Mistreatment and lack of love
We read of church members who are mistreated, even abused by the senior pastor and staff – full-on sexual or physical abuse in a few cases, but more often unloving actions that sometimes could be considered to be emotional or spiritual “abuse”.
- unloving, insensitive and generally unnecessary church discipline, sometimes including public slander, and seemingly oftn the result of unnecessary exercise of power and control;
- accusations of heresy because people dared question some church teachings which were hardly essential, or questioned the divisiveness of denominationalism;
- senior pastors telling people they were suffering because they had done something that caused God to withhold his blessing;
- members who saw their church’s expenditure on buildings and facilities, and not on mission, as not being truly following Jesus;
- legalism (law instead of grace) and the placing of church traditions above people and the mission of the church;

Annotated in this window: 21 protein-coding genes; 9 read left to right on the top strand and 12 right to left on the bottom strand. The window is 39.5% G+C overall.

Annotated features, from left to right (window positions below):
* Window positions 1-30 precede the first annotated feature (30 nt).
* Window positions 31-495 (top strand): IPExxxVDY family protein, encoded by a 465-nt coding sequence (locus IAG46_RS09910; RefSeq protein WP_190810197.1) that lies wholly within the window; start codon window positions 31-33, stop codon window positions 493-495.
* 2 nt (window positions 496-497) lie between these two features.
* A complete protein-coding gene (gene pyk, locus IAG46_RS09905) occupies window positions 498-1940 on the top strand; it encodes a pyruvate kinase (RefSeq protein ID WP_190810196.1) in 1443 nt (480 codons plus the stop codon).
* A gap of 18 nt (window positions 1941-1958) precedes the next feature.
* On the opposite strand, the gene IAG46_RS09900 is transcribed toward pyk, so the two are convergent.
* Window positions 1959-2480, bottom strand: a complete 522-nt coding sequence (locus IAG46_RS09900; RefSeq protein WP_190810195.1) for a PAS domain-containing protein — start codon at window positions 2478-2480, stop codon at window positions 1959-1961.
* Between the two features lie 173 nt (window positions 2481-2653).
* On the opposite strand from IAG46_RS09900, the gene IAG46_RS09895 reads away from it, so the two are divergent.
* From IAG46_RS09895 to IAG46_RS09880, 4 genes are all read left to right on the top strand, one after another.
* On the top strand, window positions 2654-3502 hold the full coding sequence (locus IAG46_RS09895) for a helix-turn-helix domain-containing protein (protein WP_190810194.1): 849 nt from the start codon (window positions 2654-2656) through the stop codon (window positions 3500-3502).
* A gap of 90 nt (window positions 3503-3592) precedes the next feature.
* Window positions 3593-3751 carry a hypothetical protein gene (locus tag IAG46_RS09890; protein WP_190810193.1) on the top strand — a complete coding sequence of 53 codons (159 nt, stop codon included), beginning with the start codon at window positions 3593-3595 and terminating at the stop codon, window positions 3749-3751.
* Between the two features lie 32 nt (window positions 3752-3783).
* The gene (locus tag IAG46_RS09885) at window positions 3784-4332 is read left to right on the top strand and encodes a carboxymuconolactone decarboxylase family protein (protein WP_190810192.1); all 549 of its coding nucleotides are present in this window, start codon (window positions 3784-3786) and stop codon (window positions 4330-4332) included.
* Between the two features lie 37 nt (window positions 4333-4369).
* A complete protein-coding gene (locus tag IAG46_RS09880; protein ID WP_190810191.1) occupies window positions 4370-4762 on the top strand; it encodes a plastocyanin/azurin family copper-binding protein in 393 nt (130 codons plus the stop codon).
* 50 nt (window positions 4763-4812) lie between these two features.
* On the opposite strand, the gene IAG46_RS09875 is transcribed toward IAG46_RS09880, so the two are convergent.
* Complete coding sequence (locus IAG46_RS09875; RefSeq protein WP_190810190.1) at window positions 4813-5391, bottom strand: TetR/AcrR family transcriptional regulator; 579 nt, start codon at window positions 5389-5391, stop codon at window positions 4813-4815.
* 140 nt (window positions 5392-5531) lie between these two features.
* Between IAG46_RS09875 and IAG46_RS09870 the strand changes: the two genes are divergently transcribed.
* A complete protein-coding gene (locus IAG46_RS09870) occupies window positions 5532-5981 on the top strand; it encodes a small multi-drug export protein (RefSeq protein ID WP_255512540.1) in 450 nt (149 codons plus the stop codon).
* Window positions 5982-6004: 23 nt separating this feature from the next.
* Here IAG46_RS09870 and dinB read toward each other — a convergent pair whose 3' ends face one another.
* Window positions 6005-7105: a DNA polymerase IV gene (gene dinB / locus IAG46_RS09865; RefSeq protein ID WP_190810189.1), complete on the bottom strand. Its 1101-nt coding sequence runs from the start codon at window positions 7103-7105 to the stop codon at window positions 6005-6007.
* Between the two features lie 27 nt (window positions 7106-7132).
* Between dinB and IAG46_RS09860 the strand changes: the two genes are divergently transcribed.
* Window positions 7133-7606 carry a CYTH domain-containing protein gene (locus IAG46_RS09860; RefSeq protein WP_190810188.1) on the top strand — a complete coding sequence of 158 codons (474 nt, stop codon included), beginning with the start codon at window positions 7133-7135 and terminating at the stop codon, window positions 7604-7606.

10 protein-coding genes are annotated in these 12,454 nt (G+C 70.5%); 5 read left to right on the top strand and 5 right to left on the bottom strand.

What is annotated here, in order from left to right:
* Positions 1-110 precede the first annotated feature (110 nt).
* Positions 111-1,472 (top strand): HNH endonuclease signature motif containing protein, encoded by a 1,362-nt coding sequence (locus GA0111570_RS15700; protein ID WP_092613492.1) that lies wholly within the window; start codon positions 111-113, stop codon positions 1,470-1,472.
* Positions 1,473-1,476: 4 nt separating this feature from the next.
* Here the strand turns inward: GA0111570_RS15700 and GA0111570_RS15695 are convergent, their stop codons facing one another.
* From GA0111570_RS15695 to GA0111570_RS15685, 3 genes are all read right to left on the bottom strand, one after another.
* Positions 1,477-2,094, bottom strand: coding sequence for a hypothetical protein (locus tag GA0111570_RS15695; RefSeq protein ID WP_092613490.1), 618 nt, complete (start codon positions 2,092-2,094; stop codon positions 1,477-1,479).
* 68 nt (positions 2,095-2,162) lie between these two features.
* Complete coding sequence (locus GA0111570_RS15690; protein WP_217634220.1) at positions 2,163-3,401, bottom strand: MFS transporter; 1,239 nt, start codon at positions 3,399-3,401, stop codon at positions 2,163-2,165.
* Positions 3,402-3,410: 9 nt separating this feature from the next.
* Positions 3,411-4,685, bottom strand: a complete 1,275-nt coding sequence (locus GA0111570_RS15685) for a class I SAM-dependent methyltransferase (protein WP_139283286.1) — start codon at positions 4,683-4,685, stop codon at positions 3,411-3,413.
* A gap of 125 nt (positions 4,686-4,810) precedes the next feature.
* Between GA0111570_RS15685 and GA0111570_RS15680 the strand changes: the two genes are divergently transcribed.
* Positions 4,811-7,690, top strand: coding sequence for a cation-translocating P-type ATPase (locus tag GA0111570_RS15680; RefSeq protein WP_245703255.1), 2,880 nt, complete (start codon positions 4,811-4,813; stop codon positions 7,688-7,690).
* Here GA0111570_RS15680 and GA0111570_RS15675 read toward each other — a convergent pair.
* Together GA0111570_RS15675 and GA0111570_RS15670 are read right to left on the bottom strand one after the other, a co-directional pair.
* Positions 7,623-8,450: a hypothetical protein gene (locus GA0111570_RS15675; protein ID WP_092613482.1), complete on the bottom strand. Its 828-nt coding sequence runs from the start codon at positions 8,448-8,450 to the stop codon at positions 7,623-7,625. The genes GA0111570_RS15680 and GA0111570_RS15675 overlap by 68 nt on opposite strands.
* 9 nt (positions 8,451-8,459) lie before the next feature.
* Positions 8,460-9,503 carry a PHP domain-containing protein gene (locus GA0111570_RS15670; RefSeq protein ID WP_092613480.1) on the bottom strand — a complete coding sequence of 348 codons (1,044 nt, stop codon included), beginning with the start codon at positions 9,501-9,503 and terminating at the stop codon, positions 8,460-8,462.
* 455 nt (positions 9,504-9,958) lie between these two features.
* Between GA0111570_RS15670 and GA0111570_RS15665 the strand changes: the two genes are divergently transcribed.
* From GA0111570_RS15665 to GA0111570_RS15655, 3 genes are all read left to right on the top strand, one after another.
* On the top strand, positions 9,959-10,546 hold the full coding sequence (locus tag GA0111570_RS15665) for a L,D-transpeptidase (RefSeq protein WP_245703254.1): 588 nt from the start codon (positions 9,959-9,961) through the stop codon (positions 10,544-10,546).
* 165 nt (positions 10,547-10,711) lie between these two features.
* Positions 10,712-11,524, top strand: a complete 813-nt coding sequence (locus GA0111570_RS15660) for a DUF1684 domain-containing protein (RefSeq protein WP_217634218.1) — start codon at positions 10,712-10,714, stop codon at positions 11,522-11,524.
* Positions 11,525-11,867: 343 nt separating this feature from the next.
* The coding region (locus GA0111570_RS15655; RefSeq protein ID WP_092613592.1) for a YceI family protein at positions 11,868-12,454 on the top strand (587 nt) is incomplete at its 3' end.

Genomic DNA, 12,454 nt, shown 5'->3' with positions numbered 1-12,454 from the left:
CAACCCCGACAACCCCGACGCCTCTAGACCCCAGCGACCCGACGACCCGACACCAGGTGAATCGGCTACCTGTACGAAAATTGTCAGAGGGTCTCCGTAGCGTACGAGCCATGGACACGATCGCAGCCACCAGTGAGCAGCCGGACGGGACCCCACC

- churches that seemed like impersonal clubs with no sense of community;
- churches that didn’t help, or even seem to care for, members in need;
- churches that were so concerned about their own comfort and tidiness that they turned off neighbours.
Many of these problems are summed up in Tyson Phillips’ Nevertheless, his letter to the institutional church that he has abandoned, modelled on Jesus’ letters to the churches in the book of Revelation.
Pastors struggle too
We also read of pastors who couldn’t live up to their congregation’s or denomination’s expectations. These were often pastors who wanted to explore new areas of mission and were prevented in this by congregations who (as the pastors see it) merely wanted the pastor to earn his pay by giving them what they wanted, which sometimes meant going back to the golden days of the 1950s.